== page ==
Wanstead environmentalists mount mass action to return plastics to high street supermarkets
PUBLISHED: 15:26 01 July 2019 | UPDATED: 16:15 01 July 2019
Environmental activists protested against "pointless plastics" by handing back packaging to stores including Tesco, Co-op and Marks & Spencer.
Wanstead campaigners joined a nationwide protest that has featured on the BBC documentary War on Plastic, presented by Hugh Fearnley-Whittingstall and Anita Rani.
Campaigners returned "pointless plastic packaging" to the supermarkets and wrote messages demanding change on the items to get their point across as loudly as possible.
Susie Knox, co-ordinator of Campaign for a Cleaner, Greener Wanstead, added: "Eight million tonnes of plastic are dumped in the oceans every year. Our supermarkets are producing vast quantities of the stuff and offering shoppers almost no alternatives.
"Bearing in mind the widely publicised harm caused by plastic pollution, it's astonishing that we're in a situation where TV documentaries are having to run campaigns like #OurPlasticFeedback to address the problem.
"All supermarkets and other businesses should be selling products without packaging wherever possible, and switching to materials that are easily recyclable here in the UK if packaging is absolutely necessary."
Campaigners said there was "positive engagement" from the shops, which took the items and agreed to recycle them.
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Cllr Paul Donovan, who represents Wanstead Village ward, said: "This was a good start, the supermarkets seem keen to continue the dialogue. They are keen to recycle, which is good, but the real challenge of #Ourplasticfeedback is not to produce the plastic in the first place.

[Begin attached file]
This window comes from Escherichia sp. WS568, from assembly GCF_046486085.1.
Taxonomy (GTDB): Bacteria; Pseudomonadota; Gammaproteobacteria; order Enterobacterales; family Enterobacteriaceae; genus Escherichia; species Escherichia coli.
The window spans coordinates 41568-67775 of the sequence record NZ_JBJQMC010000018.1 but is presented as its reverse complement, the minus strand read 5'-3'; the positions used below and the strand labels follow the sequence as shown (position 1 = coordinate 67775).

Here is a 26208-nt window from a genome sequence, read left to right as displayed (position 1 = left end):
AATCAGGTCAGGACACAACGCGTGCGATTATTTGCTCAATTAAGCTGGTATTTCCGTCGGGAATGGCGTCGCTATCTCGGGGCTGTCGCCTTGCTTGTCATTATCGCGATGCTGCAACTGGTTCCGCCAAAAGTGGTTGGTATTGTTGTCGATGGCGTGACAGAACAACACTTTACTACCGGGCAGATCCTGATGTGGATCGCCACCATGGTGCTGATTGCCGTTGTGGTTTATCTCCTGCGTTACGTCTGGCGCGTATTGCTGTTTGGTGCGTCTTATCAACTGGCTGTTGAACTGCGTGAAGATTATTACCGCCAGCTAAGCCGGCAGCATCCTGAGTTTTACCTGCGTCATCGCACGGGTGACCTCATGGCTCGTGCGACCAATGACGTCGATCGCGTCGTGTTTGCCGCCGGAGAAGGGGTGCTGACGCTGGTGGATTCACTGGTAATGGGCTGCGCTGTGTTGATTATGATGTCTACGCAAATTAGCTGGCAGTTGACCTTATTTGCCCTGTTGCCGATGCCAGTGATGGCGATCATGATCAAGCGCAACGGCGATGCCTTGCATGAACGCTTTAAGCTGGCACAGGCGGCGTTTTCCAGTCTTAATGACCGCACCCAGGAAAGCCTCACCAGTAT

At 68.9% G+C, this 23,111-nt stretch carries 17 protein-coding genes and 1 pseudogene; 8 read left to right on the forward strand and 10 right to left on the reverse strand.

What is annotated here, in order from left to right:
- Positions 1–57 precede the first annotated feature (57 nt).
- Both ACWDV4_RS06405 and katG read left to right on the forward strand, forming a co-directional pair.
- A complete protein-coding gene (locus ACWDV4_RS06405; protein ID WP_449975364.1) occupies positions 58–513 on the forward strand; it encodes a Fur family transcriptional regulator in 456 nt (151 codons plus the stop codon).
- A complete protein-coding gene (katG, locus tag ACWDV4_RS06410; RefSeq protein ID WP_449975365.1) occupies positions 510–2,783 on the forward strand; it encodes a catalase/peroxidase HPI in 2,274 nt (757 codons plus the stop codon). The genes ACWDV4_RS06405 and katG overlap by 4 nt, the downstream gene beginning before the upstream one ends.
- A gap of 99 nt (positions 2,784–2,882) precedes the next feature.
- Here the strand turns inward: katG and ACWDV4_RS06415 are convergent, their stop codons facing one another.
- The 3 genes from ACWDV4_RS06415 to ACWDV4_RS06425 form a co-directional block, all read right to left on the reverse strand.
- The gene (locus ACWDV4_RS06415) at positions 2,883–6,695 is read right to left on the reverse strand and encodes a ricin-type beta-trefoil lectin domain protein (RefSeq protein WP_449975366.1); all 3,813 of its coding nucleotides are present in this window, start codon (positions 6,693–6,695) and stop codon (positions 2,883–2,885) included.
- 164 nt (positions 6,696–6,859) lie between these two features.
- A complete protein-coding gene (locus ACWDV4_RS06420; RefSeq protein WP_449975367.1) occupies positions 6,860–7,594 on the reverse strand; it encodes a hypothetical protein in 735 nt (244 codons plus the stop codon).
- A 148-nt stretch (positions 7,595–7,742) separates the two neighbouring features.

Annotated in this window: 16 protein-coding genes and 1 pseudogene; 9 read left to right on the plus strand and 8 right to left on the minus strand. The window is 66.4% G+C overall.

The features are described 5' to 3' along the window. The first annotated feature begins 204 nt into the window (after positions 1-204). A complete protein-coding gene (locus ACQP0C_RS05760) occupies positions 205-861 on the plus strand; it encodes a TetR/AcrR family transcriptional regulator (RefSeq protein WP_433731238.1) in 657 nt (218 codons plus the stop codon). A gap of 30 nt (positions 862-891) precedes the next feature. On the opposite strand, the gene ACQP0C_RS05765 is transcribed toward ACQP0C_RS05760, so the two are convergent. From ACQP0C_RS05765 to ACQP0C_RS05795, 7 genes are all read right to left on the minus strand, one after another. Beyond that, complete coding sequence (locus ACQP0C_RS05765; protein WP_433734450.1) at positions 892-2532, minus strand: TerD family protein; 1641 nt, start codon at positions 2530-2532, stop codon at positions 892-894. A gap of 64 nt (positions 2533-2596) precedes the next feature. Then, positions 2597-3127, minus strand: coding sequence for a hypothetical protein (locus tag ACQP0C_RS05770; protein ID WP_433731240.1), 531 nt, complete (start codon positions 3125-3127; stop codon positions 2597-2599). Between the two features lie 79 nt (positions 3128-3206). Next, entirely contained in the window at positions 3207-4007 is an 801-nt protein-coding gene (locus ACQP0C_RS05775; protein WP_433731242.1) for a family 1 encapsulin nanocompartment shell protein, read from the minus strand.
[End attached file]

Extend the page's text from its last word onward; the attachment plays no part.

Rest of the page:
"It is a scandal that supermarkets charge more for loose items in paper bags than they do for the same product wrapped up in plastic - this cannot go on. We are literally choking ourselves and the planet with these patterns of behaviour, they have to stop."
The plan is that the conversation will now continue to see what can be done to get single-use plastics eliminated from Wanstead's high street.
Michael Fletcher, Co-op Retail chief commercial officer, said: "How we do business really matters. The world is experiencing a climate crisis and we need to work together to avoid it. Accelerating action is the only way to mitigate and reduce impacts on our natural world, and to ensure stable food supply chains in the future.
"A rolling set of publicly available and reviewed stretching, short term targets, are imperative if we are to hold ourselves to account to achieve our collective longer-term ambitions. Making sure that we have a natural environment we are proud to pass on to future generations needs action to be taken now."
A spokesman for Marks & Spencer said: "We recycle any packaging that is brought back to our stores, including difficult to recycle packaging through our plastic take-back scheme.
"As a material, plastic is not without benefits. It plays an important role in preserving food, maintaining quality and preventing waste. It also has environmental benefits - as an example it is lighter than glass, therefore reducing harmful CO2 emissions as it is more efficient to transport through our supply chain.
"But we know there are challenges with the use of plastics. We want to play our part as a business and take steps to move to a circular economy where we use less plastic and recycle or reuse the plastic that we do use, and we want to help our customers to do the same.
"We know we can't do it all alone so much of what we are doing is working collaboratively with the government, NGOs and the wider industry through initiatives such as the UK Plastics Pact to enable much-needed changes to the UK's waste collection and recycling infrastructure."